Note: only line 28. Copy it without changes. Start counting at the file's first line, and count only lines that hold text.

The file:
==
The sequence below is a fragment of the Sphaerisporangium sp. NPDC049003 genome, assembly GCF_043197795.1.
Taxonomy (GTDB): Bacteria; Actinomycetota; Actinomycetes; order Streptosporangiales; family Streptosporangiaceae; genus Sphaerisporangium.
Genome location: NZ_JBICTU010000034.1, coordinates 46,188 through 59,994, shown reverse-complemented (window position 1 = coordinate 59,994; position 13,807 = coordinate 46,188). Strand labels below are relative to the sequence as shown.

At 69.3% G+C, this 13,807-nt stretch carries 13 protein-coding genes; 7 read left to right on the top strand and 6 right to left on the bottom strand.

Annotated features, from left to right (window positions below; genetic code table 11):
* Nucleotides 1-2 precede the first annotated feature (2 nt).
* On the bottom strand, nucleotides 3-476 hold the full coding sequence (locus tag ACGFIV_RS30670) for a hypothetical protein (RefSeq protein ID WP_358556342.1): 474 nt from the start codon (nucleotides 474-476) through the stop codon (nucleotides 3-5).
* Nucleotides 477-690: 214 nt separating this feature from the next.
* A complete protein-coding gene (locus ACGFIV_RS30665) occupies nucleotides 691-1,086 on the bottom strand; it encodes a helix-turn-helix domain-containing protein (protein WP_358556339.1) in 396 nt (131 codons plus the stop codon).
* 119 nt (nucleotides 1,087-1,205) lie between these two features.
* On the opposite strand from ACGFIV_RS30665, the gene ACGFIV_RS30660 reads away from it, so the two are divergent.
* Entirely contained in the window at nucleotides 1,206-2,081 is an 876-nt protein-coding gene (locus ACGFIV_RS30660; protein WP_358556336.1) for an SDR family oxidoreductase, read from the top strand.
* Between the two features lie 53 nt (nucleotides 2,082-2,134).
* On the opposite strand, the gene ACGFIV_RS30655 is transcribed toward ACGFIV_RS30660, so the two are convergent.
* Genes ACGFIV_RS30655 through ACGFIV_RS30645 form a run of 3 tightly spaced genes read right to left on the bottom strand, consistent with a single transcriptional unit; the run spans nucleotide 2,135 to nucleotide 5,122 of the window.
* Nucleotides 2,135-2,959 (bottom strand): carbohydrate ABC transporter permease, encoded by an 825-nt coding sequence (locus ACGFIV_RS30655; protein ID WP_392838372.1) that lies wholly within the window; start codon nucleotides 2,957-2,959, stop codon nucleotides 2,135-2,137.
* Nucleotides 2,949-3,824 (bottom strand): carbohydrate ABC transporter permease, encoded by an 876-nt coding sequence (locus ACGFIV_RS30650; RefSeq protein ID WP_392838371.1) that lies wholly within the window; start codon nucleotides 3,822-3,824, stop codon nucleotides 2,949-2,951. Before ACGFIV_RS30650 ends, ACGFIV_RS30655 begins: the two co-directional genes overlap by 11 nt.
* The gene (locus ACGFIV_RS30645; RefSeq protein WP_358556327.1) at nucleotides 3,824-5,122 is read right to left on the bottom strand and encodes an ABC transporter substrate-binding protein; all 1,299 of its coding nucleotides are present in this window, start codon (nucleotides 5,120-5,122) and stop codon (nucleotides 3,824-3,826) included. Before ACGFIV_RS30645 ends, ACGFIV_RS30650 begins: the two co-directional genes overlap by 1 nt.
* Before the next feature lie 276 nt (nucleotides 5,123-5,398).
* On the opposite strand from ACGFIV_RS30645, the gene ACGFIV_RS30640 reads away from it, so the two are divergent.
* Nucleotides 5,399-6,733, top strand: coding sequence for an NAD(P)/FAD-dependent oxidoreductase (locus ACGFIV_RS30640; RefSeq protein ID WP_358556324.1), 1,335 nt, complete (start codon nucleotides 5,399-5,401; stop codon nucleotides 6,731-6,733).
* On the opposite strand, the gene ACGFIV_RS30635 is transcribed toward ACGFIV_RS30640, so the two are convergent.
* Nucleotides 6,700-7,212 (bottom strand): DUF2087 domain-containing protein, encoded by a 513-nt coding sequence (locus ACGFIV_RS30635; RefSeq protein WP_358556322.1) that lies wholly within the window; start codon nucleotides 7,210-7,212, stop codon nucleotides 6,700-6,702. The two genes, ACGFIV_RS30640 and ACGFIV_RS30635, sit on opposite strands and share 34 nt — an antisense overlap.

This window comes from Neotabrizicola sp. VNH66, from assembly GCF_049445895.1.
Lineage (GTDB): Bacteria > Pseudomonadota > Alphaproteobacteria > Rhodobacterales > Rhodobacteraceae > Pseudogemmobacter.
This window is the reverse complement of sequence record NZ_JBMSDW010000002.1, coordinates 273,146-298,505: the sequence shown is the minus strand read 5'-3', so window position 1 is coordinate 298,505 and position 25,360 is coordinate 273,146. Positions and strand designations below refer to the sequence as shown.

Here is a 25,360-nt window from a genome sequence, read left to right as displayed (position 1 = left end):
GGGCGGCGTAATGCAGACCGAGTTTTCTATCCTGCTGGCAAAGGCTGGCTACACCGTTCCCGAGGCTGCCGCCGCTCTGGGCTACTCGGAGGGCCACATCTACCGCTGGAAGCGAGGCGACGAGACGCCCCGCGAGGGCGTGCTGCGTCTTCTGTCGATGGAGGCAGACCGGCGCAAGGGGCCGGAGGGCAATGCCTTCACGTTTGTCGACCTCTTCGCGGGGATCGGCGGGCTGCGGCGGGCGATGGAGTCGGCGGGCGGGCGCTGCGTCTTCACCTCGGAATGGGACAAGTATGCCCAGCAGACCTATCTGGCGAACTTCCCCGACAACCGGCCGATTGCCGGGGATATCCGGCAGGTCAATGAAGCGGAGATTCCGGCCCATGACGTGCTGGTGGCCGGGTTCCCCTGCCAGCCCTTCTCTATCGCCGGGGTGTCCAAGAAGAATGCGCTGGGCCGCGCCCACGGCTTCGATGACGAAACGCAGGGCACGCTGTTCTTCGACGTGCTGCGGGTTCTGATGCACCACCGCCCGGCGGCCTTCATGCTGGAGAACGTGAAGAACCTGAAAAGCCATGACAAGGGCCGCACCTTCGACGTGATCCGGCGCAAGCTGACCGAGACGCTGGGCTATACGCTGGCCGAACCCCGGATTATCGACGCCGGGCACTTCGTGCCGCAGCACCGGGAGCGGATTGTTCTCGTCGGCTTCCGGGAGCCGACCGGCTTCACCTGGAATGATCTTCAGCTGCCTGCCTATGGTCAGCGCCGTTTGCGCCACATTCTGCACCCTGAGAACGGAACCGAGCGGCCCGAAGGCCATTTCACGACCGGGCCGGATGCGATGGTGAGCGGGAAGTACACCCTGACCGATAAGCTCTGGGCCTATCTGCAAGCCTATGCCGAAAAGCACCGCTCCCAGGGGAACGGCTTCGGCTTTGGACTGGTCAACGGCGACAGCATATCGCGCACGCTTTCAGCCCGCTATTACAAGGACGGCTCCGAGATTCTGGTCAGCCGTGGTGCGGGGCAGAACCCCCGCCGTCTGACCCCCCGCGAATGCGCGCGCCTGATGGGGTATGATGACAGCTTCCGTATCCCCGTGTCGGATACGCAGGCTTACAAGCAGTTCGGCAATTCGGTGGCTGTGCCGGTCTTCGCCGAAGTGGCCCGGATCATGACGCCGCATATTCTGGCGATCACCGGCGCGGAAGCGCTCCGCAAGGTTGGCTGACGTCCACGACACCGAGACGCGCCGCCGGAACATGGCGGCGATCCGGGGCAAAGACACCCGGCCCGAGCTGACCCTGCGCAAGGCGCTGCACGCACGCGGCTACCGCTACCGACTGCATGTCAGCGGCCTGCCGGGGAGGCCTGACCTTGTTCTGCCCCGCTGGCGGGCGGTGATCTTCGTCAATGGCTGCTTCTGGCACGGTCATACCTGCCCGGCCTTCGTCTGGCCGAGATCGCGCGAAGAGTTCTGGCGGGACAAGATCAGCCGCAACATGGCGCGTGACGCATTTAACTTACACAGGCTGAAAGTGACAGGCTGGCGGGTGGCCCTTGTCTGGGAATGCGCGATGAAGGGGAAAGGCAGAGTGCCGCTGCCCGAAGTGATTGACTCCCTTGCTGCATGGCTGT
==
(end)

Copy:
GGGCGGCGTAATGCAGACCGAGTTTTCTATCCTGCTGGCAAAGGCTGGCTACACCGTTCCCGAGGCTGCCGCCGCTCTGGGCTACTCGGAGGGCCACATCTACCGCTGGAAGCGAGGCGACGAGACGCCCCGCGAGGGCGTGCTGCGTCTTCTGTCGATGGAGGCAGACCGGCGCAAGGGGCCGGAGGGCAATGCCTTCACGTTTGTCGACCTCTTCGCGGGGATCGGCGGGCTGCGGCGGGCGATGGAGTCGGCGGGCGGGCGCTGCGTCTTCACCTCGGAATGGGACAAGTATGCCCAGCAGACCTATCTGGCGAACTTCCCCGACAACCGGCCGATTGCCGGGGATATCCGGCAGGTCAATGAAGCGGAGATTCCGGCCCATGACGTGCTGGTGGCCGGGTTCCCCTGCCAGCCCTTCTCTATCGCCGGGGTGTCCAAGAAGAATGCGCTGGGCCGCGCCCACGGCTTCGATGACGAAACGCAGGGCACGCTGTTCTTCGACGTGCTGCGGGTTCTGATGCACCACCGCCCGGCGGCCTTCATGCTGGAGAACGTGAAGAACCTGAAAAGCCATGACAAGGGCCGCACCTTCGACGTGATCCGGCGCAAGCTGACCGAGACGCTGGGCTATACGCTGGCCGAACCCCGGATTATCGACGCCGGGCACTTCGTGCCGCAGCACCGGGAGCGGATTGTTCTCGTCGGCTTCCGGGAGCCGACCGGCTTCACCTGGAATGATCTTCAGCTGCCTGCCTATGGTCAGCGCCGTTTGCGCCACATTCTGCACCCTGAGAACGGAACCGAGCGGCCCGAAGGCCATTTCACGACCGGGCCGGATGCGATGGTGAGCGGGAAGTACACCCTGACCGATAAGCTCTGGGCCTATCTGCAAGCCTATGCCGAAAAGCACCGCTCCCAGGGGAACGGCTTCGGCTTTGGACTGGTCAACGGCGACAGCATATCGCGCACGCTTTCAGCCCGCTATTACAAGGACGGCTCCGAGATTCTGGTCAGCCGTGGTGCGGGGCAGAACCCCCGCCGTCTGACCCCCCGCGAATGCGCGCGCCTGATGGGGTATGATGACAGCTTCCGTATCCCCGTGTCGGATACGCAGGCTTACAAGCAGTTCGGCAATTCGGTGGCTGTGCCGGTCTTCGCCGAAGTGGCCCGGATCATGACGCCGCATATTCTGGCGATCACCGGCGCGGAAGCGCTCCGCAAGGTTGGCTGACGTCCACGACACCGAGACGCGCCGCCGGAACATGGCGGCGATCCGGGGCAAAGACACCCGGCCCGAGCTGACCCTGCGCAAGGCGCTGCACGCACGCGGCTACCGCTACCGACTGCATGTCAGCGGCCTGCCGGGGAGGCCTGACCTTGTTCTGCCCCGCTGGCGGGCGGTGATCTTCGTCAATGGCTGCTTCTGGCACGGTCATACCTGCCCGGCCTTCGTCTGGCCGAGATCGCGCGAAGAGTTCTGGCGGGACAAGATCAGCCGCAACATGGCGCGTGACGCATTTAACTTACACAGGCTGAAAGTGACAGGCTGGCGGGTGGCCCTTGTCTGGGAATGCGCGATGAAGGGGAAAGGCAGAGTGCCGCTGCCCGAAGTGATTGACTCCCTTGCTGCATGGCTGT